On Jan. 10 the Confederation of Indigenous Nationalities of Ecuador (CONAIE), the country’s main indigenous umbrella group, issued a communiqué reporting a “surprising and inexplicable” police presence in the organization’s headquarters in Quito. “[A]round 9:45 am police arrived [in a] truck [at] the CONAIE offices, and two police agents dressed in black entered inside the offices,” the group wrote. Asked to explain their presence, one agent mentioned a possible danger to CONAIE president Humberto Cholango; later the agents said they were there to protect a meeting of indigenous organizations scheduled for that day. CONAIE said it hadn’t reported any dangers or asked for protection, and the group denounced the “arbitrary and illegal acts against social organizations that [are] being implemented in Ecuador.” (CONAIE communiqué, Jan. 10)
The incident shows the level of distrust that has developed between popular Ecuadorian president Rafael Correa and many of the grassroots and leftist organizations that helped bring him to office five years ago. It came just as Correa was preparing to celebrate the fifth anniversary on Jan. 15 of his first inauguration and of the start of what he calls the “citizens’ revolution.”
Respected figures from the Latin American left and social movements and the arts attended festivities held in Cuenca, including Cuban musician Pablo Milanés and the Guatemalan indigenous activist Rigoberta Menchú Tum, the winner of the 1992 Nobel peace prize. But Menchú also paid a visit to CONAIE president Cholango, who gave her a document that accused Correa’s government of criminalizing social protest and of bringing legal cases against indigenous leaders. In the past five years, Cholango told Menchú, the government had failed to push forward agrarian reform, the redistribution of water rights, the democratization of the economy and the development of a state that recognizes Ecuador’s different nationalities. (El Tiempo, Quito, Jan. 10)
Camila Vallejo Dowling, the best known of the leaders of Chile’s militant student movement, was also expected at the celebration, but on Jan. 10 she announced via Twitter that she wouldn’t attend, because of “time and responsibilities here in Chile.” (El Comercio, Cuenca, Jan. 10)
Meanwhile, Correa offended women activists in his own PAIS (Proud and Sovereign Nation) Alliance with remarks he made on Dec. 31 during his weekly television program. “I don’t know if gender equality improves democracy,” he said. “What is certain is that it has improved the party”—a New Year’s Eve party for government ministers and members of the National Assembly. “What pretty Assembly members we have! We need to raise their salaries, since they didn’t have money to buy enough cloth, with all of them in miniskirts. My God…they told me they have some amazing legs.”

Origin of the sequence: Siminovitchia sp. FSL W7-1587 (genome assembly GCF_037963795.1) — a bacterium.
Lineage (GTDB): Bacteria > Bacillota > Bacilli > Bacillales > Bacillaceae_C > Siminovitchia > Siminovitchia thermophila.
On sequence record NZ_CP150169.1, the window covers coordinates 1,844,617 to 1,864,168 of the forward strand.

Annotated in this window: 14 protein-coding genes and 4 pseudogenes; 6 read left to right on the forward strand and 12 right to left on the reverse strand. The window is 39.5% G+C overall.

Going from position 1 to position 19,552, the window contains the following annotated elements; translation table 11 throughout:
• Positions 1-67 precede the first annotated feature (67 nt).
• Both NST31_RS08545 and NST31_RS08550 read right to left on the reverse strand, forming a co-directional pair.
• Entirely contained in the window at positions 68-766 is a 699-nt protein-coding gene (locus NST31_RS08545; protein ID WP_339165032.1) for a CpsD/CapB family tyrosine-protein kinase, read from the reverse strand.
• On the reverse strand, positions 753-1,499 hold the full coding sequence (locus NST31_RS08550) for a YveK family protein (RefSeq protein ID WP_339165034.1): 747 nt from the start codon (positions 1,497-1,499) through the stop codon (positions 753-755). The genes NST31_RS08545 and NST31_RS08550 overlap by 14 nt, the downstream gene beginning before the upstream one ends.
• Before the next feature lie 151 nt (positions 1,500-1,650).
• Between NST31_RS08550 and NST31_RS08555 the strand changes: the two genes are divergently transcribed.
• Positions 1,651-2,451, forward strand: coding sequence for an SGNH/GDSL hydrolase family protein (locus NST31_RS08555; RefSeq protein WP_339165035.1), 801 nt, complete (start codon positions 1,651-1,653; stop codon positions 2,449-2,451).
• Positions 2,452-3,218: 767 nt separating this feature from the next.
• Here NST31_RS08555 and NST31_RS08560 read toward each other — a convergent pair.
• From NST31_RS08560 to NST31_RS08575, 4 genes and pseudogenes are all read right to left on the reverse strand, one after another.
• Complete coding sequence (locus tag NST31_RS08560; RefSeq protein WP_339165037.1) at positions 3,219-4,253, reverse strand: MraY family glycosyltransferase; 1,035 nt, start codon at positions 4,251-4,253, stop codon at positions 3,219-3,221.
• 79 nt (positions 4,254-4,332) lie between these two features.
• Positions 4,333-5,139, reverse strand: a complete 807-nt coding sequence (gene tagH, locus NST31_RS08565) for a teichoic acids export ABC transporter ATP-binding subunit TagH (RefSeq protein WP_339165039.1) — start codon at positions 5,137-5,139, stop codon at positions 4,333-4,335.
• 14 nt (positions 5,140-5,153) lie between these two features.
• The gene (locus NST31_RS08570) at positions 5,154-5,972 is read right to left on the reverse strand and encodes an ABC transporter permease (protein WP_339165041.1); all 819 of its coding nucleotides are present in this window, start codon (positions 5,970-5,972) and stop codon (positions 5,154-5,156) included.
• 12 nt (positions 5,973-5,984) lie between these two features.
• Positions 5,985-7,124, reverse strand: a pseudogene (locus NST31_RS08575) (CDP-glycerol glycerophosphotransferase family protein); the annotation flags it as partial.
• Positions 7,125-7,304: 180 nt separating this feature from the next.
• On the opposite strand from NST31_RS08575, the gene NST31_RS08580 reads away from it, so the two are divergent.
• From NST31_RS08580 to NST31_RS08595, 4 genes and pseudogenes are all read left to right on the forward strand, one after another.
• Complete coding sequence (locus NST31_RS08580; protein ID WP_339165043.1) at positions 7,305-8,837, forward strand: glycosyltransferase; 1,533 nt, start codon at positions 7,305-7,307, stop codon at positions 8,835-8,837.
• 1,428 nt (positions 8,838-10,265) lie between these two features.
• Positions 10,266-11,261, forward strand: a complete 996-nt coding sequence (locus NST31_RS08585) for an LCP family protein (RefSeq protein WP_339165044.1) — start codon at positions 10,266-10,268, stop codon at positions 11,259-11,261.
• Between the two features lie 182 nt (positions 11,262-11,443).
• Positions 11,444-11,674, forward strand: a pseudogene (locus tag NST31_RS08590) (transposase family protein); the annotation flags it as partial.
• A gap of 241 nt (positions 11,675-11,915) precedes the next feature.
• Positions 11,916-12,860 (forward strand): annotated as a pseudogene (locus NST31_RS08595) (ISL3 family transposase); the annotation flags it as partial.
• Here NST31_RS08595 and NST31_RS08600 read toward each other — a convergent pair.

On Jan. 10 a group of women, including members of his party, sent Correa a letter saying that “[s]ince politics is also pedagogy and a president’s discourse can send many messages, allow us to remind you how the participation of women has improved democracy.” They noted that a democracy is incomplete if it excludes half the population, and that women have strengthened democracy by “questioning the traditional division between the public and the private spheres.” “Machismo too is violence,” they concluded. But another PAIS Alliance member, Loja province governor Alicia Jaramillo, defended Correa: “This is the first government that has included women in ministerial posts,” she said, attributing the president’s Dec. 31 remarks to his good humor. (Otra América website. Jan. 10)
The Coordinating Committee for the Unity of the Lefts has chosen Mar. 8, International Women’s Day, to protest government policies with a national march “for life, democracy and the defense of natural resources.” The sponsoring coalition includes CONAIE, the National Union of Educators (UNE), the Unified Workers Front and the Federation of Secondary and University Students. (El Comercio, Jan. 17)
From Weekly News Update on the Americas, Jan. 22.
See our last post on Ecuador.